Clever and reasonably sturdy but with a significant misstep.


Put a party spin on a topic even young children have heard a lot about lately: masks.

A hat and mask over the eyes is just enough disguise for nine smiling, costumed animals. A question is posed on the verso of each spread: “Who is…?” It’s answered by lifting the mask on the right: “It is….” The cover flap, a Little Red Riding Hood mask, hides “the wicked wolf.” Other pairings are less obviously linked. A “fun firefighter” turns out to be a “brave bear.” Lift the “plucky pirate” mask to find a “playful pig.” Eyes, nose, and mouth are clearly visible in each illustration, with a costume prop in the paw of the hidden animal. The wolf on the final spread proves to be Little Red Riding Hood, completing the story circle. Descriptive alliteration on every page uses sophisticated vocabulary. Little Red, the only human character, is White with blond braids. Animal stereotypes creep in, some based on folklore tropes. The fox is disguised as a “sly sorcerer”—signaled, in a deeply unfortunate Orientalist choice, with a turban—but the bunny is “cuddly,” and the dog is “handsome” and “daring.” Use with supervision lest the eye holes on the oversized flaps rip when grasped by eager little fingers.

Clever and reasonably sturdy but with a significant misstep. (Board book. 1-5)

Pub Date: Sept. 29, 2020

ISBN: 978-988-8342-06-8

Page Count: 16

Publisher: minedition

Review Posted Online: Oct. 27, 2020

Kirkus Reviews Issue: Nov. 15, 2020

Did you like this book?

No Comments Yet

Little Blue Truck keeps on truckin’—but not without some backfires.


Little Blue Truck feels, well, blue when he delivers valentine after valentine but receives nary a one.

His bed overflowing with cards, Blue sets out to deliver a yellow card with purple polka dots and a shiny purple heart to Hen, one with a shiny fuchsia heart to Pig, a big, shiny, red heart-shaped card to Horse, and so on. With each delivery there is an exchange of Beeps from Blue and the appropriate animal sounds from his friends, Blue’s Beeps always set in blue and the animal’s vocalization in a color that matches the card it receives. But as Blue heads home, his deliveries complete, his headlight eyes are sad and his front bumper droops ever so slightly. Blue is therefore surprised (but readers may not be) when he pulls into his garage to be greeted by all his friends with a shiny blue valentine just for him. In this, Blue’s seventh outing, it’s not just the sturdy protagonist that seems to be wilting. Schertle’s verse, usually reliable, stumbles more than once; stanzas such as “But Valentine’s Day / didn’t seem much fun / when he didn’t get cards / from anyone” will cause hitches during read-alouds. The illustrations, done by Joseph in the style of original series collaborator Jill McElmurry, are pleasant enough, but his compositions often feel stiff and forced.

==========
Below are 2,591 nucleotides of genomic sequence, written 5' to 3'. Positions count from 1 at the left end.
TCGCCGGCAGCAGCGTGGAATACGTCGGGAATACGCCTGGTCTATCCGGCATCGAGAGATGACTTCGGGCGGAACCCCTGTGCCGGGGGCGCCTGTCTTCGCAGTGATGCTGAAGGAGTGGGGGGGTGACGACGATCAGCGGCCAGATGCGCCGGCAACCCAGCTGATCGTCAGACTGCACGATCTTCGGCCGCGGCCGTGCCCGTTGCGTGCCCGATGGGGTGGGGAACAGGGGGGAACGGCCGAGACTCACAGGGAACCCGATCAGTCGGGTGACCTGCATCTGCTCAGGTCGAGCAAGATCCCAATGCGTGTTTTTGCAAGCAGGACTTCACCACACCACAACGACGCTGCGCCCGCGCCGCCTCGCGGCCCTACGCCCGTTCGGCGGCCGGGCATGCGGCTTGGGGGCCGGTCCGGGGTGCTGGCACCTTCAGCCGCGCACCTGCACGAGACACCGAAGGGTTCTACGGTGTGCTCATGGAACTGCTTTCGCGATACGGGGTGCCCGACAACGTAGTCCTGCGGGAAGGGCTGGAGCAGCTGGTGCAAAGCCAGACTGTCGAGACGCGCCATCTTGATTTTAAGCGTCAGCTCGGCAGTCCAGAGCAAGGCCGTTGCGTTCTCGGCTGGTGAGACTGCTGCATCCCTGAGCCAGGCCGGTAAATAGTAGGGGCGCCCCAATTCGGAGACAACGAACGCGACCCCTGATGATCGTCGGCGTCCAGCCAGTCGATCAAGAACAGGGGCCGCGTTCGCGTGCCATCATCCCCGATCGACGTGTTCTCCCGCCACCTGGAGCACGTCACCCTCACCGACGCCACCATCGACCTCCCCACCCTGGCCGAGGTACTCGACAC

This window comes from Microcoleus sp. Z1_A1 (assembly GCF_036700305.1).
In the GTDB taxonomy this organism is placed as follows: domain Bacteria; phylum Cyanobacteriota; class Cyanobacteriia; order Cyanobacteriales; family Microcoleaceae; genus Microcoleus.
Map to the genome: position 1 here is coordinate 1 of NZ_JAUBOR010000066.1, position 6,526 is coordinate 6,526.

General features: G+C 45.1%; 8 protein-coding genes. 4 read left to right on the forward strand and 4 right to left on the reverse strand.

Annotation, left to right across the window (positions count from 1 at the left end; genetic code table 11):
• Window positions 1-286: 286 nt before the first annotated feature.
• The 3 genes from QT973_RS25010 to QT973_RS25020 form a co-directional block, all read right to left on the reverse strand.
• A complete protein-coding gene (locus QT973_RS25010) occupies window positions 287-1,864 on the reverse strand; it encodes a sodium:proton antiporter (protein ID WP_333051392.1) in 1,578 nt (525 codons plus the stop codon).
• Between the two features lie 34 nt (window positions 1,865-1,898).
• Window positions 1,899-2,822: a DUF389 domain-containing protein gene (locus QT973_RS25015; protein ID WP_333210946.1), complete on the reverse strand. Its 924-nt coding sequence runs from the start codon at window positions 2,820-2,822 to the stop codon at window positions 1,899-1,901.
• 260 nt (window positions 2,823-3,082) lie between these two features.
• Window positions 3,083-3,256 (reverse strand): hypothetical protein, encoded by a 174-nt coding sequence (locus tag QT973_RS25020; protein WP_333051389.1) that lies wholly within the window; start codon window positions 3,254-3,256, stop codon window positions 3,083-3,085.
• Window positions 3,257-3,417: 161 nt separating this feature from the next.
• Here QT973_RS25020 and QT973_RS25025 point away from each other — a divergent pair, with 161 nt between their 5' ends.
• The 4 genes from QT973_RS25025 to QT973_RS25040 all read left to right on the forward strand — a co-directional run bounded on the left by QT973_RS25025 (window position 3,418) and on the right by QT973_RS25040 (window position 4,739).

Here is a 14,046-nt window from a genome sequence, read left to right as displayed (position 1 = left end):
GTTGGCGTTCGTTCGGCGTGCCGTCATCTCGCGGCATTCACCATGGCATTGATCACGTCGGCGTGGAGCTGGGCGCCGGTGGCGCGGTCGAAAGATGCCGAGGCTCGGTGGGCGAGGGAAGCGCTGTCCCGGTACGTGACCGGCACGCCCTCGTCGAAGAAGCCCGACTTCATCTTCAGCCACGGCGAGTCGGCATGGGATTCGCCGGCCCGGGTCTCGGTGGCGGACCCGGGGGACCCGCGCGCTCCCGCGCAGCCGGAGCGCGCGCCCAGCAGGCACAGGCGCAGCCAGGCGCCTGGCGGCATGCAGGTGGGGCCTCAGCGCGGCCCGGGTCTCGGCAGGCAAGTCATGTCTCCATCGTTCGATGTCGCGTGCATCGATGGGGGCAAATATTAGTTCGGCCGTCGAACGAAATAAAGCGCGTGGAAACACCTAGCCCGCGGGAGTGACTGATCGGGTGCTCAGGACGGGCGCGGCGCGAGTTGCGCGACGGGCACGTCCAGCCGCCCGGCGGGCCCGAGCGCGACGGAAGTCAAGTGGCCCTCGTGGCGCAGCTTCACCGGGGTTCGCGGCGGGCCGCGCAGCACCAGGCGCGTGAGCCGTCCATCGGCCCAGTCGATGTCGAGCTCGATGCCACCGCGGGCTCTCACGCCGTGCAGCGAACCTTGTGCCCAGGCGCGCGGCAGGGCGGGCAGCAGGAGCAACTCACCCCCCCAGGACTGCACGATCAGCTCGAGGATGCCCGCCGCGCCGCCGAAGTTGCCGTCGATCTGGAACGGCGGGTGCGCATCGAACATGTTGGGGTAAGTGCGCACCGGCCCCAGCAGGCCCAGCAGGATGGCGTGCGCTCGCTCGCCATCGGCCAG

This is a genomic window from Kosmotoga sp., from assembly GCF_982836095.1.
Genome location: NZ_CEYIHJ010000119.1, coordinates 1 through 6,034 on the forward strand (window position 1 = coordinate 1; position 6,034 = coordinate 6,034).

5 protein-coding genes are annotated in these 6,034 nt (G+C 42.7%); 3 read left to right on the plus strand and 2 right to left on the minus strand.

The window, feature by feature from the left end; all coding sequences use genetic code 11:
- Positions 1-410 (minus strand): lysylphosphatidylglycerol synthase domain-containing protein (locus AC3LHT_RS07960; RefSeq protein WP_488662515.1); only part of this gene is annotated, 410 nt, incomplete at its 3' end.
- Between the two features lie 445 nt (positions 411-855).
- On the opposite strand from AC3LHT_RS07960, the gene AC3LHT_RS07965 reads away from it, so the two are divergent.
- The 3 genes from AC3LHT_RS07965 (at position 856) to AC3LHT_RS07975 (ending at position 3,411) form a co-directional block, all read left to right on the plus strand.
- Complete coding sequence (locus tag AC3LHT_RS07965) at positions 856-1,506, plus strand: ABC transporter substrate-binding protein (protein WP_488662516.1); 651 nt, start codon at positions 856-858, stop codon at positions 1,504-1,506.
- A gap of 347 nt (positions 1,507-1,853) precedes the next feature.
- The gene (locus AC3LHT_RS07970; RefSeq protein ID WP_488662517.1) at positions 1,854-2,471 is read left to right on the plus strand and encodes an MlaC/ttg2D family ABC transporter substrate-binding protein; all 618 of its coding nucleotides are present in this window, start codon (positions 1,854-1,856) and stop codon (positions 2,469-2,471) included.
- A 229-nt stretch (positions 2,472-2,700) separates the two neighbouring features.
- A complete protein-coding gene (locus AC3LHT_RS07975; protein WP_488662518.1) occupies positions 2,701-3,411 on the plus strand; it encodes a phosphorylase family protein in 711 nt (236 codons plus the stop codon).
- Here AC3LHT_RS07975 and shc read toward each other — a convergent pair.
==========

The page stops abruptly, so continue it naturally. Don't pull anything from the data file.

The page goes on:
Little Blue Truck keeps on truckin’—but not without some backfires. (Board book. 1-4)

Pub Date: Dec. 8, 2020

ISBN: 978-0-358-27244-1

Page Count: 20

Publisher: HMH Books

Review Posted Online: Jan. 19, 2021

Kirkus Reviews Issue: Feb. 15, 2021

Did you like this book?

Likely to be popular with young Pete the Cat fans and parents seeking a gentle introduction to preschool.


From the Pete the Cat series

The popular character enjoys storytime, painting, and a snack on the very first day of preschool.

The younger incarnation of Pete the Cat packs his backpack that he picked out from the store himself, gets a snack from his mom, and rides the school bus with his big brother, Bob (who isn’t much bigger than Pete, sizewise). At school, Pete meets his stylish teacher, Mrs. Lopez, and fellow feline classmates while keeping his signature cool. The day ends with Pete declaring: “Preschool is awesome! Pete loves everything!” James Dean’s big-eyed cats populate the simply drawn scenes that look as though they were painted in preschool-esque fashion with thick swaths of tempera. At a couple of moments (when he eats his banana and declares it tasty and when he sings along) his customarily expressionless face actually breaks into a smile. Kimberly Dean’s text is uninspired, but it’s in sync with the upbeat tone of the series. Pete’s preschool experience, while not particularly realistic, is a highly positive one; refreshingly, there is no trace of the separation anxiety or anxiousness found in many first-day-of-school books.

Likely to be popular with young Pete the Cat fans and parents seeking a gentle introduction to preschool. (Board book. 2-4)

Pub Date: June 1, 2019

ISBN: 978-0-06243582-8

Page Count: 24

Publisher: HarperFestival

Review Posted Online: July 24, 2019

Kirkus Reviews Issue: Aug. 15, 2019

Did you like this book?

No Comments Yet